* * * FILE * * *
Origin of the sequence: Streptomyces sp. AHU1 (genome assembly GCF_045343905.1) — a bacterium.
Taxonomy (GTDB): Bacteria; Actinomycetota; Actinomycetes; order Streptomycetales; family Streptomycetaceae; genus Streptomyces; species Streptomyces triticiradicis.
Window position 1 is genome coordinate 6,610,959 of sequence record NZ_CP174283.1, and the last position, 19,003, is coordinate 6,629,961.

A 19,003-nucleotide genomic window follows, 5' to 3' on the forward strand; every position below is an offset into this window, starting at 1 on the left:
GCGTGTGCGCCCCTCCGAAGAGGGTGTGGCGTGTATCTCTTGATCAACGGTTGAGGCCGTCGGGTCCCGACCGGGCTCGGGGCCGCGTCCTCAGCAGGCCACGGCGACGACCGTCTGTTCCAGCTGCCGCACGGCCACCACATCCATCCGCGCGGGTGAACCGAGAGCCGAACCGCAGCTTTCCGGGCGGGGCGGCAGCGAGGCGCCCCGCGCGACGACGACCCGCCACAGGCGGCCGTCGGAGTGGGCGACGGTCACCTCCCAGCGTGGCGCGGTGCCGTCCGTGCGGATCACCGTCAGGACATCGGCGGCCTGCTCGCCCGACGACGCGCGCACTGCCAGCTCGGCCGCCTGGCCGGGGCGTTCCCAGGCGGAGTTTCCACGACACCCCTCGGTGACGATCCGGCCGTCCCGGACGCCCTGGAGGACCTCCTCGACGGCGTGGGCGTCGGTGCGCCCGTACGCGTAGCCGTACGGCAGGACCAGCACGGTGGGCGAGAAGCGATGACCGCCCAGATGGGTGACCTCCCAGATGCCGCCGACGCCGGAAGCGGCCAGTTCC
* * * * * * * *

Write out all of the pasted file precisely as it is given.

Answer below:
Origin of the sequence: Streptomyces sp. AHU1 (genome assembly GCF_045343905.1) — a bacterium.
Taxonomy (GTDB): Bacteria; Actinomycetota; Actinomycetes; order Streptomycetales; family Streptomycetaceae; genus Streptomyces; species Streptomyces triticiradicis.
Window position 1 is genome coordinate 6,610,959 of sequence record NZ_CP174283.1, and the last position, 19,003, is coordinate 6,629,961.

A 19,003-nucleotide genomic window follows, 5' to 3' on the forward strand; every position below is an offset into this window, starting at 1 on the left:
GCGTGTGCGCCCCTCCGAAGAGGGTGTGGCGTGTATCTCTTGATCAACGGTTGAGGCCGTCGGGTCCCGACCGGGCTCGGGGCCGCGTCCTCAGCAGGCCACGGCGACGACCGTCTGTTCCAGCTGCCGCACGGCCACCACATCCATCCGCGCGGGTGAACCGAGAGCCGAACCGCAGCTTTCCGGGCGGGGCGGCAGCGAGGCGCCCCGCGCGACGACGACCCGCCACAGGCGGCCGTCGGAGTGGGCGACGGTCACCTCCCAGCGTGGCGCGGTGCCGTCCGTGCGGATCACCGTCAGGACATCGGCGGCCTGCTCGCCCGACGACGCGCGCACTGCCAGCTCGGCCGCCTGGCCGGGGCGTTCCCAGGCGGAGTTTCCACGACACCCCTCGGTGACGATCCGGCCGTCCCGGACGCCCTGGAGGACCTCCTCGACGGCGTGGGCGTCGGTGCGCCCGTACGCGTAGCCGTACGGCAGGACCAGCACGGTGGGCGAGAAGCGATGACCGCCCAGATGGGTGACCTCCCAGATGCCGCCGACGCCGGAAGCGGCCAGTTCC